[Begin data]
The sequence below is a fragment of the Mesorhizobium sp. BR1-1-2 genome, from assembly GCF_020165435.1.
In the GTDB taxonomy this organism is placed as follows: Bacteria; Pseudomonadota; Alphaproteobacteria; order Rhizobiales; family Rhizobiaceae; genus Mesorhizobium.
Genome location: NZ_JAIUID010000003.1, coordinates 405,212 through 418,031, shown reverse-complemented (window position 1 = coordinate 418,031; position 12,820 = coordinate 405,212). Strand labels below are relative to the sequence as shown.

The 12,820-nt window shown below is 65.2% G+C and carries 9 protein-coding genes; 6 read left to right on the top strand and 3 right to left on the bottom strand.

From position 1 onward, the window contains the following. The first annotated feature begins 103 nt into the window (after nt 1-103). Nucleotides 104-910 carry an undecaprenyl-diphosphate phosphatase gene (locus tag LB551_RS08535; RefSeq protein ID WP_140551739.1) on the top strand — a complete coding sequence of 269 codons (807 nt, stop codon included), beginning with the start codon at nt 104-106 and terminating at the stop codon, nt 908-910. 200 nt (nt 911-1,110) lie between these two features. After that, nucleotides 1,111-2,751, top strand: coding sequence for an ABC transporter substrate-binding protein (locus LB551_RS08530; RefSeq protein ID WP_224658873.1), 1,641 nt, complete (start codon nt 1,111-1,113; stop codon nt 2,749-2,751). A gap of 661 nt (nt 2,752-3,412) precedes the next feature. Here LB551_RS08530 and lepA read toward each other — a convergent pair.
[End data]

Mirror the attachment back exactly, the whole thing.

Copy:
The sequence below is a fragment of the Mesorhizobium sp. BR1-1-2 genome, from assembly GCF_020165435.1.
In the GTDB taxonomy this organism is placed as follows: Bacteria; Pseudomonadota; Alphaproteobacteria; order Rhizobiales; family Rhizobiaceae; genus Mesorhizobium.
Genome location: NZ_JAIUID010000003.1, coordinates 405,212 through 418,031, shown reverse-complemented (window position 1 = coordinate 418,031; position 12,820 = coordinate 405,212). Strand labels below are relative to the sequence as shown.

The 12,820-nt window shown below is 65.2% G+C and carries 9 protein-coding genes; 6 read left to right on the top strand and 3 right to left on the bottom strand.

From position 1 onward, the window contains the following. The first annotated feature begins 103 nt into the window (after nt 1-103). Nucleotides 104-910 carry an undecaprenyl-diphosphate phosphatase gene (locus tag LB551_RS08535; RefSeq protein ID WP_140551739.1) on the top strand — a complete coding sequence of 269 codons (807 nt, stop codon included), beginning with the start codon at nt 104-106 and terminating at the stop codon, nt 908-910. 200 nt (nt 911-1,110) lie between these two features. After that, nucleotides 1,111-2,751, top strand: coding sequence for an ABC transporter substrate-binding protein (locus LB551_RS08530; RefSeq protein ID WP_224658873.1), 1,641 nt, complete (start codon nt 1,111-1,113; stop codon nt 2,749-2,751). A gap of 661 nt (nt 2,752-3,412) precedes the next feature. Here LB551_RS08530 and lepA read toward each other — a convergent pair.